GILDING THE CITY

Welcome to Portland! Please recycle. And keep the bling to a minimum.

 

money mirror
Image: Jack Black

EMBLAZONED with the interlocking C’s that are Chanel’s famous logo, the $3,300 black leather purse is positively voluminous. There’s enough space inside for a bowling ball—perhaps even two. You’ll find the bag for sale on a well-lit shelf at the new Chanel boutique at Nordstrom, Pioneer Courthouse Square, where it shares real estate with a $400 gold belt and a $4,200 clutch that is accented with delicate chains. Although Chanel only opened in August, one well-coifed saleswoman reports that business is going swimmingly. “We make sales every day,” she says. “It’s been extremely well received.”

In making the decision to open its fourth Chanel boutique in the country, Nordstrom execs undoubtedly took note of Portland’s increasingly monied demographics (the median household income was $57,826 in 2007, compared to $47,505 in 2005) and marked the fact that local high-end malls such as Bridgeport Village have been profitable. But mostly, notes Nordstrom’s spokesperson Kendall Bingham, the company listened to Portlanders themselves. “What we’re seeing is an increased desire for luxury goods,” she says, adding that the same holds for markets across the country. A Gucci boutique will open across from Chanel this spring.

Minimum starting salary for a server at El Gaucho who works five days a week: $60,000

The availability of such high-end brands on the local retail scene is but the latest evidence that Portland is slowly sloughing off its reputation as the only major West Coast hub where denizens don’t flaunt their wealth with designer plumage and bling. “Historically, Portlanders came from Germany, Scandanavia and [other] European cultures that aren’t exactly known for their ostentation,” notes Portland State University historian Carl Abbott. Even among the upper crust, he says, our city has traditionally been a “quiet, old-money kind of place.”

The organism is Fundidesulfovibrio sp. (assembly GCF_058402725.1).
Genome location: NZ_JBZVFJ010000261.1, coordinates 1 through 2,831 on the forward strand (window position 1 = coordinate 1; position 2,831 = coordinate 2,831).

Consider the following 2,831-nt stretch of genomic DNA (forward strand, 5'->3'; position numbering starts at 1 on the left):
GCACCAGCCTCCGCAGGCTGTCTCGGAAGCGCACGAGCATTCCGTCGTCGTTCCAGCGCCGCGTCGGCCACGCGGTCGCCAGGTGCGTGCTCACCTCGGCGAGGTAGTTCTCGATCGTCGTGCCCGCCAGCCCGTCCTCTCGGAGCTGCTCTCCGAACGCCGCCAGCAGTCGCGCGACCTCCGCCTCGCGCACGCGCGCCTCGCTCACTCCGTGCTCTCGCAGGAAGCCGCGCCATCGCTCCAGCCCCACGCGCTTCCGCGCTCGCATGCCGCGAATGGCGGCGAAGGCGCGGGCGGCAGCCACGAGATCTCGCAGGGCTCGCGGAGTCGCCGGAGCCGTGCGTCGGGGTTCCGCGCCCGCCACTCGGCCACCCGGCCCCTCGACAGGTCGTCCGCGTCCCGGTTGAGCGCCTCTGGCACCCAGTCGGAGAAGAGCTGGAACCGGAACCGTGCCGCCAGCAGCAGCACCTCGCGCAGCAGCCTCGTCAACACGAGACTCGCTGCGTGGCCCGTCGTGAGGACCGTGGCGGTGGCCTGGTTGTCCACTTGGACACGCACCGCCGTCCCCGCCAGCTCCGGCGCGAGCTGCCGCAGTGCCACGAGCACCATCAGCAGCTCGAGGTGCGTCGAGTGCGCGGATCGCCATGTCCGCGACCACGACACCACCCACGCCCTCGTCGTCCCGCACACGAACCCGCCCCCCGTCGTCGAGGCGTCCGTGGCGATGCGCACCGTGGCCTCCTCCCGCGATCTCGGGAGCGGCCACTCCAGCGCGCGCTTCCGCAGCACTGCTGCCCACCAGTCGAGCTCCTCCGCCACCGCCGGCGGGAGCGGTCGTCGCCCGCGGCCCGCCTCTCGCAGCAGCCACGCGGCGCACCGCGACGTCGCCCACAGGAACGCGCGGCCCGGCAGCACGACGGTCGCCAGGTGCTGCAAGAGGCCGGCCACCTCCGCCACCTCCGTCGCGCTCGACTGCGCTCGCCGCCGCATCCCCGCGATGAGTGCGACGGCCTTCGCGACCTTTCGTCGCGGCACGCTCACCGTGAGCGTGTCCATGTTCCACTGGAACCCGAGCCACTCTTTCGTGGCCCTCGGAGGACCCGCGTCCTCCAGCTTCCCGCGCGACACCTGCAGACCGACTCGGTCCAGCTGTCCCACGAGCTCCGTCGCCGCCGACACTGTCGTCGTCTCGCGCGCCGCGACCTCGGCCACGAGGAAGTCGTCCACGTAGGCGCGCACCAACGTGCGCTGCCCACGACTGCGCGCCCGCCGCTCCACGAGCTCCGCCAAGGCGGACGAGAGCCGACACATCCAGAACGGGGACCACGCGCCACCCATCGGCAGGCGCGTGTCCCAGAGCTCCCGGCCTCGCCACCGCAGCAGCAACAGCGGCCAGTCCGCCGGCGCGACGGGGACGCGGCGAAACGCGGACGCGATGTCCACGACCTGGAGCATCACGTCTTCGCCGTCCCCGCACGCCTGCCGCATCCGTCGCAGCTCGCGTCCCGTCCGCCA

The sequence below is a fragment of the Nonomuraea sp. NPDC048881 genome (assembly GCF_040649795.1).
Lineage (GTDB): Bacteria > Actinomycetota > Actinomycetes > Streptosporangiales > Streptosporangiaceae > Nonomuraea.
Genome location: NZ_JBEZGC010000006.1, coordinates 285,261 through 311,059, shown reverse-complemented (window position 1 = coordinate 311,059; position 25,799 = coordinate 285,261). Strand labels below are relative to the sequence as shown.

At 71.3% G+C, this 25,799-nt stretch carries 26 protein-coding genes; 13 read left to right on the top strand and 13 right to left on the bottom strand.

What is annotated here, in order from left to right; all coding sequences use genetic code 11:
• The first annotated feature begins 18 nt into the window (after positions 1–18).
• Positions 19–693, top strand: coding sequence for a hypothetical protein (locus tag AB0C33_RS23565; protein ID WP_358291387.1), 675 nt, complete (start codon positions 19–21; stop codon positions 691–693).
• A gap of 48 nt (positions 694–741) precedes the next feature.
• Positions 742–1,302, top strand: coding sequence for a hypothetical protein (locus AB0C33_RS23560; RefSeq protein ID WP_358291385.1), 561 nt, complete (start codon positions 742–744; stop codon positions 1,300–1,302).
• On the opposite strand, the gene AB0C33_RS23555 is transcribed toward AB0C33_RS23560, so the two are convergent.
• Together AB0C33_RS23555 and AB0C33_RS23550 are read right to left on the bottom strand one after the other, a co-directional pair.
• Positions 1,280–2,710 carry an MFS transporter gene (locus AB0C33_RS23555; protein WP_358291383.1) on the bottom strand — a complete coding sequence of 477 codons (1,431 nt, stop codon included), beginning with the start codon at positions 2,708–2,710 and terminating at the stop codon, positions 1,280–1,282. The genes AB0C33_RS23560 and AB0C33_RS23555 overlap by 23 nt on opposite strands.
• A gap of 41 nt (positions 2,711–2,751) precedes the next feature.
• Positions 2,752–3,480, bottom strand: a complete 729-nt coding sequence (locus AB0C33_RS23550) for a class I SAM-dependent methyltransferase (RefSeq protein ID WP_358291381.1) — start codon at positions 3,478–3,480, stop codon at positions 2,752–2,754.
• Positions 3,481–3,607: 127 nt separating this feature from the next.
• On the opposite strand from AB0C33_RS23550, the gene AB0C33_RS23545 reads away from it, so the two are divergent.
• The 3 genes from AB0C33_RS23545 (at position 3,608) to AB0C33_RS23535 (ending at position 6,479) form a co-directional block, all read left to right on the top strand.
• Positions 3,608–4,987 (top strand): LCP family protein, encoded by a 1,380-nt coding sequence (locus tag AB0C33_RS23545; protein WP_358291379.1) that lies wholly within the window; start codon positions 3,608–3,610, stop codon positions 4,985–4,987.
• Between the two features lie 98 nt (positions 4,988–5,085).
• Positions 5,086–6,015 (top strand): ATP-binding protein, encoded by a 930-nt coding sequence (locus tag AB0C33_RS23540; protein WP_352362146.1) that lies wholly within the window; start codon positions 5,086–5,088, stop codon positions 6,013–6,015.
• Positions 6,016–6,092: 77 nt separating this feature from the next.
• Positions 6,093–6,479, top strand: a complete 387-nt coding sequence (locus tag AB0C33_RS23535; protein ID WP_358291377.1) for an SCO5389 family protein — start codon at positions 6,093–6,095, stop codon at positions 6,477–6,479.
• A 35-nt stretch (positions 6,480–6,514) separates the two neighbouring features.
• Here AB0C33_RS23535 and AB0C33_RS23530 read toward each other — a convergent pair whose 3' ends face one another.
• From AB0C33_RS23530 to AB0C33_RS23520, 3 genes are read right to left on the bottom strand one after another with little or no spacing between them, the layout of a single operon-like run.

Some might argue that Portland was not just quiet, but that it actively disdained an excess of verve and flash. Consider the experience of Californian Ben Holiday back in the 1870s. Although the transportation tycoon built the railroad that linked the two states and opened up a market for goods, Portland’s downtown elite ostracized him and generally made his life miserable. His fatal flaw? He was “a bit too flamboyant, a little too sleazy and too suspect—too Californian,” as Abbott puts it. Once the railroad was up and running, Holiday went back to where he came from. (A tiny park near the Lloyd Center commemorates his temporary residency.) No doubt he was happier there, living among his own kind.

In present-day Portland, the Pearl District is, of course, the ultimate exemplar of our newfound peacocky ways. But the neighborhood hardly launched the trend. Long before Gerding Edlen transformed Henry Weinhard’s beer works into a locus for fine living, subtler signs that Portland was on the verge of a conspicuous-consumption bender were cropping up all over town. Consider, if you will, steak.

“I was like, $70 steak? Who eats a $70 steak?” notes one third-generation Portlander of Danish descent who grew up in Irvington, remembering the opening of Ruth’s Chris Steakhouse in 1995. Apparently, though, plenty of Portlanders were ready to raise their knives and tuck into fine cuts of meat. Morton’s the Steakhouse, where a double-cut filet runs $42, opened in 1998, and El Gaucho, which charges $84 for a 24-ounce New York strip and reliably attracts a starch-collared, after-work clientêle, opened in 2000.

The shift in Portlanders’ attitudes about wealth cannot, however, be measured by the arrival of luxury goods and services alone (though those little blinis topped with glistening beads of caviar that Saks Fifth Avenue served to 1,200 during its 1990 opening preview were, for months afterwards, the talk of the town). There was also the arrival of certain people, including social connectors John and Lucy Buchanan. In 1998, the arts-development power couple from Memphis succeeded in raising a whopping $30 million to build the Portland Art Museum’s new wing by brazenly employing tactics heretofore unheard-of in the quaint world of Portland fundraising, including aggressive mass-marketing and over-the-top galas. Sure, there were plenty of tsk-tsks behind the Buchanans’ backs—but donors were, for once, all too willling to dispense with modesty to support the cause. Besides, the parties were absolutely fabulous.

The Buchanans have since departed for San Francisco, but they helped usher in a new era of charity. “Oregon always had a more populist tradition of giving,” says Greg Chaille, president of the Oregon Community Foundation, a statewide nonprofit that administers charitable funds. In other words, Oregon’s philanthropists subscribed to the idea that organizations should be built with the combined efforts and contributions of many people—not funded outright by a few mammoth hunks of cash. “Getting too far out in front with the big gift was seen not just as bad taste, but also as discouraging others from doing their part.”